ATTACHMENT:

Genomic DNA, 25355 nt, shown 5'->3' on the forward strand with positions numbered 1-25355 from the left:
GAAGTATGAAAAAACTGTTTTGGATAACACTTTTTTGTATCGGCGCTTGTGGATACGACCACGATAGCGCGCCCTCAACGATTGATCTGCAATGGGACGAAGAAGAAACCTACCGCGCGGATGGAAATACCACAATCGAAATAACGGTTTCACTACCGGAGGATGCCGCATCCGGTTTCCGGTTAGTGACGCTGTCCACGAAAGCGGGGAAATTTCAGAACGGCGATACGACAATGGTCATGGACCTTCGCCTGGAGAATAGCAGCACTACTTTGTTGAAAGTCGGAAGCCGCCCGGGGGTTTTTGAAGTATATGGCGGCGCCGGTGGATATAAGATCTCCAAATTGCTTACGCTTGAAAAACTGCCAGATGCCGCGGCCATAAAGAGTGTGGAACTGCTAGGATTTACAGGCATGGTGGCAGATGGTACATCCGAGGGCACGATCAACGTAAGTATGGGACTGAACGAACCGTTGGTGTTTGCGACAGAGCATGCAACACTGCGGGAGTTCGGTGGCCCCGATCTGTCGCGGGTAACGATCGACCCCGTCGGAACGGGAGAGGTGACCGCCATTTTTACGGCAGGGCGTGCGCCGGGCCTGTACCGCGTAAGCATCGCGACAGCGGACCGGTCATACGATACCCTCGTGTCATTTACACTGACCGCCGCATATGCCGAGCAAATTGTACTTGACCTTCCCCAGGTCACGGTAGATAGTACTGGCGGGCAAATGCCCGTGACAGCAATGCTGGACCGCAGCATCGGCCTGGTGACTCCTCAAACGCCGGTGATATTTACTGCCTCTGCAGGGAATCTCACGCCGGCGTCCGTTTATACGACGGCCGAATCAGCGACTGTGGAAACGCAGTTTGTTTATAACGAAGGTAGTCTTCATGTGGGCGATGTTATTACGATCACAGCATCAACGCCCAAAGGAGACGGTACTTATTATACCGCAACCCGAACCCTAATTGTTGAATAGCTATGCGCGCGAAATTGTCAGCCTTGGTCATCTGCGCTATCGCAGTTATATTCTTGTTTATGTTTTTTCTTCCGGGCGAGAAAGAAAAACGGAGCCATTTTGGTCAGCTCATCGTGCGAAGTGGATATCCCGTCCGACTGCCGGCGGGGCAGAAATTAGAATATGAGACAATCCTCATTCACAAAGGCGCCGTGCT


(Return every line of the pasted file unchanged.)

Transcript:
Genomic DNA, 25355 nt, shown 5'->3' on the forward strand with positions numbered 1-25355 from the left:
GAAGTATGAAAAAACTGTTTTGGATAACACTTTTTTGTATCGGCGCTTGTGGATACGACCACGATAGCGCGCCCTCAACGATTGATCTGCAATGGGACGAAGAAGAAACCTACCGCGCGGATGGAAATACCACAATCGAAATAACGGTTTCACTACCGGAGGATGCCGCATCCGGTTTCCGGTTAGTGACGCTGTCCACGAAAGCGGGGAAATTTCAGAACGGCGATACGACAATGGTCATGGACCTTCGCCTGGAGAATAGCAGCACTACTTTGTTGAAAGTCGGAAGCCGCCCGGGGGTTTTTGAAGTATATGGCGGCGCCGGTGGATATAAGATCTCCAAATTGCTTACGCTTGAAAAACTGCCAGATGCCGCGGCCATAAAGAGTGTGGAACTGCTAGGATTTACAGGCATGGTGGCAGATGGTACATCCGAGGGCACGATCAACGTAAGTATGGGACTGAACGAACCGTTGGTGTTTGCGACAGAGCATGCAACACTGCGGGAGTTCGGTGGCCCCGATCTGTCGCGGGTAACGATCGACCCCGTCGGAACGGGAGAGGTGACCGCCATTTTTACGGCAGGGCGTGCGCCGGGCCTGTACCGCGTAAGCATCGCGACAGCGGACCGGTCATACGATACCCTCGTGTCATTTACACTGACCGCCGCATATGCCGAGCAAATTGTACTTGACCTTCCCCAGGTCACGGTAGATAGTACTGGCGGGCAAATGCCCGTGACAGCAATGCTGGACCGCAGCATCGGCCTGGTGACTCCTCAAACGCCGGTGATATTTACTGCCTCTGCAGGGAATCTCACGCCGGCGTCCGTTTATACGACGGCCGAATCAGCGACTGTGGAAACGCAGTTTGTTTATAACGAAGGTAGTCTTCATGTGGGCGATGTTATTACGATCACAGCATCAACGCCCAAAGGAGACGGTACTTATTATACCGCAACCCGAACCCTAATTGTTGAATAGCTATGCGCGCGAAATTGTCAGCCTTGGTCATCTGCGCTATCGCAGTTATATTCTTGTTTATGTTTTTTCTTCCGGGCGAGAAAGAAAAACGGAGCCATTTTGGTCAGCTCATCGTGCGAAGTGGATATCCCGTCCGACTGCCGGCGGGGCAGAAATTAGAATATGAGACAATCCTCATTCACAAAGGCGCCGTGCT